Protests mark Bush arrival in Australia


After a surprise visit to Iraq, US President George W. Bush arrived in Sydney late Tuesday for a regional summit with the city locked down in the biggest security operation in Australian history.

North Korea emerged as a key focus of the meeting after the top US nuclear negotiator said the communist state had to do more to dismantle its atomic programme to be taken off a US list of state sponsors of terrorism.

Trade and climate change also figure high on the agenda for the 21-member Asia Pacific Economic Cooperation (APEC) forum.

If the US leader was hoping his visit to Sydney would give him a break from the pressures of the bloody insurgency in Iraq, however, he was destined to be disappointed.

An established anti-war group called the Stop Bush Coalition called a small “unwelcoming ceremony” in Sydney to kick off a series of protests culminating in a march by up to 20,000 people on Saturday.

Police have launched a court battle against the march, saying it poses a serious security threat if it is allowed to proceed past the US consulate in the city centre.

“Our intelligence tells us there is an intent to act violently,” said state Police Commissioner Andrew Scipione.

Some 3,500 police and 1,500 counter-terrorism and special forces soldiers have been deployed to maintain security, while parts of the city have been blocked off by a 5.5-kilometre (3.4-mile)-long steel and concrete fence.

Prime Minister John Howard is a strong supporter of the US leader, but an opinion poll published here showed most Australians believe Bush is the worst US president in history.

The APEC conference brings Bush together with 20 other world leaders, including Russian President Vladimir Putin and China’s Hu Jintao, and global hotspots will dominate talks on the sidelines of the summit.

The chief US negotiator on North Korea, Christopher Hill, told reporters that while the US was considering whether to take North Korea off its terror list, the reclusive nation had to take more steps on denuclearisation.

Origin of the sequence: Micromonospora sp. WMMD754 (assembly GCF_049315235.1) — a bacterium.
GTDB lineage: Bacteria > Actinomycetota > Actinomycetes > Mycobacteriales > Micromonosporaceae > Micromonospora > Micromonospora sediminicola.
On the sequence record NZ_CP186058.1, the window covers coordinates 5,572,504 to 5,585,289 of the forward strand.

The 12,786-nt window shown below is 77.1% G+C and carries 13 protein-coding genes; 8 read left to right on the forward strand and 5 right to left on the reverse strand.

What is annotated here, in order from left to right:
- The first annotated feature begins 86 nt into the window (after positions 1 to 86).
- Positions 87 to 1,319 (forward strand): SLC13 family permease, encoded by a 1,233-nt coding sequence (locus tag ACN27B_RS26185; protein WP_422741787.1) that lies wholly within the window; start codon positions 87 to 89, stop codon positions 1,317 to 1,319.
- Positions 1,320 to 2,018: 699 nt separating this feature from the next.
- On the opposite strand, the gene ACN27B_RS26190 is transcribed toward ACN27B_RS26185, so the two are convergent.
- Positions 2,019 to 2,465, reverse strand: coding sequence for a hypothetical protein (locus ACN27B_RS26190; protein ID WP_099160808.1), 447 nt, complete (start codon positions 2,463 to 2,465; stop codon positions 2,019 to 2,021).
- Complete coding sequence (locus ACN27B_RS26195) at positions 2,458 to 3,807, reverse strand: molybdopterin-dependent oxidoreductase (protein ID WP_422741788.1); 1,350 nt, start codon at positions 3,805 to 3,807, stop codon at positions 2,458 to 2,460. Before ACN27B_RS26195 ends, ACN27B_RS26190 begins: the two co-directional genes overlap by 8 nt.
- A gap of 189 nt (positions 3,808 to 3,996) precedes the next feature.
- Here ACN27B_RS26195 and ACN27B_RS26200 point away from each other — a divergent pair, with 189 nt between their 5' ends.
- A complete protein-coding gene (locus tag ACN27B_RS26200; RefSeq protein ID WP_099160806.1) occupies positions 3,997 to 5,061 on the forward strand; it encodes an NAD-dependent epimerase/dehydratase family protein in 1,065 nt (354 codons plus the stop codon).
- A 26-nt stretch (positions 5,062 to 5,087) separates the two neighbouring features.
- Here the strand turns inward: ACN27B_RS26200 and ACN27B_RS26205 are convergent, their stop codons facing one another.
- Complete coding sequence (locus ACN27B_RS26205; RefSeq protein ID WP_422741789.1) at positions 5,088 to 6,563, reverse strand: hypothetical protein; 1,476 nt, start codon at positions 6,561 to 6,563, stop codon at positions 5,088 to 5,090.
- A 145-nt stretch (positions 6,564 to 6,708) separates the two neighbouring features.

“We agreed in February we would begin the process of taking them off,” Hill said after briefing his Japanese counterpart here.

“We’re working on that basis but to get off there will be additional steps that are needed to be taken. They know this.”

Bush, Howard and Japan’s Prime Minister Shinzo Abe are to meet Saturday over breakfast for their first trilateral summit, set to focus on security issues including North Korea and China.

Japan and Australia signed a security pact in March, Tokyo’s first such agreement with any country besides its main ally, the US.

China, meanwhile, tried to block a meeting over its human rights record timed to coincide with Hu’s visit, but state officials said they had rejected the demand.

Chinese embassy officials reportedly said the meeting being hosted in the New South Wales state parliament would harm bilateral relations between China and Australia.

Meanwhile, climate change campaigners staged protests for a third straight day calling for APEC action to cut the emission of greenhouse gases blamed for global warming. APEC groups the world’s three worst polluters — the US, China and Russia.

APEC members account for almost half of global trade and calls have gone out in the run-up to the summit for urgent action to break the deadlock over World Trade Organisation (WTO) negotiations.

Australia’s Trade Minister Warren Truss met with US Trade Representative Susan Schwab and urged Washington to send a “powerful signal” on cutting farm subsidies to give the protracted global trade talks a much-needed push.